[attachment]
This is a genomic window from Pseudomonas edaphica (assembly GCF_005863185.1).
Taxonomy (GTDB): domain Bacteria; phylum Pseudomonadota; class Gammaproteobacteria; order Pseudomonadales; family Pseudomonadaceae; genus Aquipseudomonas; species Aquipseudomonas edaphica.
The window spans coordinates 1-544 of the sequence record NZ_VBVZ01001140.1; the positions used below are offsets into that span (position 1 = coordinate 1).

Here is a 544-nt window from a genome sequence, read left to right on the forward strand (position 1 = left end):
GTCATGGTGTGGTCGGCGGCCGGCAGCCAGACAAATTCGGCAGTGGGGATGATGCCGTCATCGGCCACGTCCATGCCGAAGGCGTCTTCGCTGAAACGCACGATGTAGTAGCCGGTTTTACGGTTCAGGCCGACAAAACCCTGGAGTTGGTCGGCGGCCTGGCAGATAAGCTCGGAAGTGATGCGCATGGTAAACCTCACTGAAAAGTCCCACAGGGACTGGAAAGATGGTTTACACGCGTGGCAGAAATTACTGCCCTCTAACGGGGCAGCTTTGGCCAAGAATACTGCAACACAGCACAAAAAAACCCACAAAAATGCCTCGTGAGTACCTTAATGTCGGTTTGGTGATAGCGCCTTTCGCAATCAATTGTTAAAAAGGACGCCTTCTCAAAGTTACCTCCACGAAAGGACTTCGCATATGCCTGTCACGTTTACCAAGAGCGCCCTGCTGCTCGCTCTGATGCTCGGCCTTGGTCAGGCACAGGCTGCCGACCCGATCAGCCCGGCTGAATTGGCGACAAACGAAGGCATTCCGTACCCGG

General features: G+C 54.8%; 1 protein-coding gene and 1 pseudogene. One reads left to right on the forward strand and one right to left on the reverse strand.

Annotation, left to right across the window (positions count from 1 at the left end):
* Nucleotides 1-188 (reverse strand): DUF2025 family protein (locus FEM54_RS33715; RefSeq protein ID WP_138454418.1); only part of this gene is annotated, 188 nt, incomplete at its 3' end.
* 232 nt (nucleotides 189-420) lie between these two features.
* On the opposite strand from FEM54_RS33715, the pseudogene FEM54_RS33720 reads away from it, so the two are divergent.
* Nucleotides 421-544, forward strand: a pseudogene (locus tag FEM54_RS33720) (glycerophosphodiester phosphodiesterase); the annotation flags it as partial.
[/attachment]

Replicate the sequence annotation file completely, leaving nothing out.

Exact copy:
This is a genomic window from Pseudomonas edaphica (assembly GCF_005863185.1).
Taxonomy (GTDB): domain Bacteria; phylum Pseudomonadota; class Gammaproteobacteria; order Pseudomonadales; family Pseudomonadaceae; genus Aquipseudomonas; species Aquipseudomonas edaphica.
The window spans coordinates 1-544 of the sequence record NZ_VBVZ01001140.1; the positions used below are offsets into that span (position 1 = coordinate 1).

Here is a 544-nt window from a genome sequence, read left to right on the forward strand (position 1 = left end):
GTCATGGTGTGGTCGGCGGCCGGCAGCCAGACAAATTCGGCAGTGGGGATGATGCCGTCATCGGCCACGTCCATGCCGAAGGCGTCTTCGCTGAAACGCACGATGTAGTAGCCGGTTTTACGGTTCAGGCCGACAAAACCCTGGAGTTGGTCGGCGGCCTGGCAGATAAGCTCGGAAGTGATGCGCATGGTAAACCTCACTGAAAAGTCCCACAGGGACTGGAAAGATGGTTTACACGCGTGGCAGAAATTACTGCCCTCTAACGGGGCAGCTTTGGCCAAGAATACTGCAACACAGCACAAAAAAACCCACAAAAATGCCTCGTGAGTACCTTAATGTCGGTTTGGTGATAGCGCCTTTCGCAATCAATTGTTAAAAAGGACGCCTTCTCAAAGTTACCTCCACGAAAGGACTTCGCATATGCCTGTCACGTTTACCAAGAGCGCCCTGCTGCTCGCTCTGATGCTCGGCCTTGGTCAGGCACAGGCTGCCGACCCGATCAGCCCGGCTGAATTGGCGACAAACGAAGGCATTCCGTACCCGG

General features: G+C 54.8%; 1 protein-coding gene and 1 pseudogene. One reads left to right on the forward strand and one right to left on the reverse strand.

Annotation, left to right across the window (positions count from 1 at the left end):
* Nucleotides 1-188 (reverse strand): DUF2025 family protein (locus FEM54_RS33715; RefSeq protein ID WP_138454418.1); only part of this gene is annotated, 188 nt, incomplete at its 3' end.
* 232 nt (nucleotides 189-420) lie between these two features.
* On the opposite strand from FEM54_RS33715, the pseudogene FEM54_RS33720 reads away from it, so the two are divergent.
* Nucleotides 421-544, forward strand: a pseudogene (locus tag FEM54_RS33720) (glycerophosphodiester phosphodiesterase); the annotation flags it as partial.